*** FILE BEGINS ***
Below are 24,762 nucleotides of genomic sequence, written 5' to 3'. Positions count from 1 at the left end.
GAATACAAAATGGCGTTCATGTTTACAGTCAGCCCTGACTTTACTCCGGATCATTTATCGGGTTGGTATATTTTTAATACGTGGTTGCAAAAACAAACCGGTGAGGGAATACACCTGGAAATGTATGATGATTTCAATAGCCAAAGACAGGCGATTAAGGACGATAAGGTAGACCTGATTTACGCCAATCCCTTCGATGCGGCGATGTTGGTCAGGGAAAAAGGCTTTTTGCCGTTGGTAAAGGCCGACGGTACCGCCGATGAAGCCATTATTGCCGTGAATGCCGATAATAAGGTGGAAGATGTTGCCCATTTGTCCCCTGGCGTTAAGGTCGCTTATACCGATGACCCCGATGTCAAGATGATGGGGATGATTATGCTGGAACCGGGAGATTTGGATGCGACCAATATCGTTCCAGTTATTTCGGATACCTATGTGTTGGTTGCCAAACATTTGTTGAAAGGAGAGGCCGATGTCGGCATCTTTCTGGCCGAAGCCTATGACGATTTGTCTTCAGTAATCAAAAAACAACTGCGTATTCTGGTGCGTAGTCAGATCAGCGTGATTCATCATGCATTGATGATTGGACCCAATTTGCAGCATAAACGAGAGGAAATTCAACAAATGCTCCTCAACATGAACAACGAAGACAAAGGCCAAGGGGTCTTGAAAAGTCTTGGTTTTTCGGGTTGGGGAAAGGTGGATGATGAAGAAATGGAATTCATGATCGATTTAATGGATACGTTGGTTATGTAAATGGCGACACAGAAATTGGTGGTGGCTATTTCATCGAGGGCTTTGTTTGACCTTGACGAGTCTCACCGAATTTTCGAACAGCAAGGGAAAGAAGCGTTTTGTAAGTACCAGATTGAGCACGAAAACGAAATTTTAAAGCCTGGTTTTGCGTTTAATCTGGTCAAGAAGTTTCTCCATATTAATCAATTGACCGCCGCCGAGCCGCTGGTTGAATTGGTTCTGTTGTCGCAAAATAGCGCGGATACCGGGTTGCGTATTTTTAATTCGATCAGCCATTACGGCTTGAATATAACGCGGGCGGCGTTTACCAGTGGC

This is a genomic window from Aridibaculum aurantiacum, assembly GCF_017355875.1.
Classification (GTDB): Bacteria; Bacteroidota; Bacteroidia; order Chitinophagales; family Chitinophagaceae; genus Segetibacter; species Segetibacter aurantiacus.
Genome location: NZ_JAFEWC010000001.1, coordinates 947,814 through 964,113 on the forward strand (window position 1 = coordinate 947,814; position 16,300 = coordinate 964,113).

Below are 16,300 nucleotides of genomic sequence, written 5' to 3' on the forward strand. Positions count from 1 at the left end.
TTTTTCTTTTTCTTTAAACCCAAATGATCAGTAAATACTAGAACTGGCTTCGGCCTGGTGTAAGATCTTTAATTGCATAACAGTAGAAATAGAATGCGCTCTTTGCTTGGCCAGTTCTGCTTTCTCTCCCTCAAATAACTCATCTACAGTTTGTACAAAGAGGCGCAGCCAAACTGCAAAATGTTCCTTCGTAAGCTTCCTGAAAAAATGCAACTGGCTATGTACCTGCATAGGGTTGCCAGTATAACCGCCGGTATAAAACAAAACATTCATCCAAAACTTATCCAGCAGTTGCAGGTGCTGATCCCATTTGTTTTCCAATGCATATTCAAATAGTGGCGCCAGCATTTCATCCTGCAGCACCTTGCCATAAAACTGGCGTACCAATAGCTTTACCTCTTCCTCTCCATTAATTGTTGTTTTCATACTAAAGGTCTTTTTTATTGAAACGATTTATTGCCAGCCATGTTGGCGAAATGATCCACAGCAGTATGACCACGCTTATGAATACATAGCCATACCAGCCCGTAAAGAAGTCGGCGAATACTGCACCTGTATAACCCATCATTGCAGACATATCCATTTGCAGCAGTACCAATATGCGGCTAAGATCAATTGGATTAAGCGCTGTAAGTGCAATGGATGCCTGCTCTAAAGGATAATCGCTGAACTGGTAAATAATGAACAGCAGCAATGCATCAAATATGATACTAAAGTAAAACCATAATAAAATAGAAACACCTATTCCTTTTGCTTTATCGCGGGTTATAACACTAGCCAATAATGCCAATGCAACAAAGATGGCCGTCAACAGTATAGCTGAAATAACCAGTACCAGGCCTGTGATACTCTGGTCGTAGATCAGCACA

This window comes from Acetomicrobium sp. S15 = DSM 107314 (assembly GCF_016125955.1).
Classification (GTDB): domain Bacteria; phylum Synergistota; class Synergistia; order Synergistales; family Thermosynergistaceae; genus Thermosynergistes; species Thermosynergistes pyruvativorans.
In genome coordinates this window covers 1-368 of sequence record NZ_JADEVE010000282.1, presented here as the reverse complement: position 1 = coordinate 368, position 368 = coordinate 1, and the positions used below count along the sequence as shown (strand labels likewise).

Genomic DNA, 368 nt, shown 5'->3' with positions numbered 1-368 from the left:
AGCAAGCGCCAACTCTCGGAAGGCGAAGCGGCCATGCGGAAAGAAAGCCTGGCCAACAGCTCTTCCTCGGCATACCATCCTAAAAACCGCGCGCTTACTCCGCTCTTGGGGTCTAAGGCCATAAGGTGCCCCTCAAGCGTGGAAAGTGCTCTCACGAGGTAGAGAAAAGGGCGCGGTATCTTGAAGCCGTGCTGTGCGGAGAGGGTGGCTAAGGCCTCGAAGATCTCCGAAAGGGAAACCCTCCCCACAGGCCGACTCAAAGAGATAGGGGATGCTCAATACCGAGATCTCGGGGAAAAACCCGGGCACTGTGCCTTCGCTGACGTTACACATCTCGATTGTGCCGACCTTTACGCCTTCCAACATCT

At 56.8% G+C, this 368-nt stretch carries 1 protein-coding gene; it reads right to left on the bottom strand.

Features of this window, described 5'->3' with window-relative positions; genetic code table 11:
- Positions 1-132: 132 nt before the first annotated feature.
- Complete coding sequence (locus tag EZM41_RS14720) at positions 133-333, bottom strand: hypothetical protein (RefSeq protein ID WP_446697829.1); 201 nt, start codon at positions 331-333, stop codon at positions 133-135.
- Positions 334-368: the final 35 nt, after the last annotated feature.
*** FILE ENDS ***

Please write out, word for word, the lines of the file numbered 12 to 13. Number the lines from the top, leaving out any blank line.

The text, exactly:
AGCAAGCGCCAACTCTCGGAAGGCGAAGCGGCCATGCGGAAAGAAAGCCTGGCCAACAGCTCTTCCTCGGCATACCATCCTAAAAACCGCGCGCTTACTCCGCTCTTGGGGTCTAAGGCCATAAGGTGCCCCTCAAGCGTGGAAAGTGCTCTCACGAGGTAGAGAAAAGGGCGCGGTATCTTGAAGCCGTGCTGTGCGGAGAGGGTGGCTAAGGCCTCGAAGATCTCCGAAAGGGAAACCCTCCCCACAGGCCGACTCAAAGAGATAGGGGATGCTCAATACCGAGATCTCGGGGAAAAACCCGGGCACTGTGCCTTCGCTGACGTTACACATCTCGATTGTGCCGACCTTTACGCCTTCCAACATCT

At 56.8% G+C, this 368-nt stretch carries 1 protein-coding gene; it reads right to left on the bottom strand.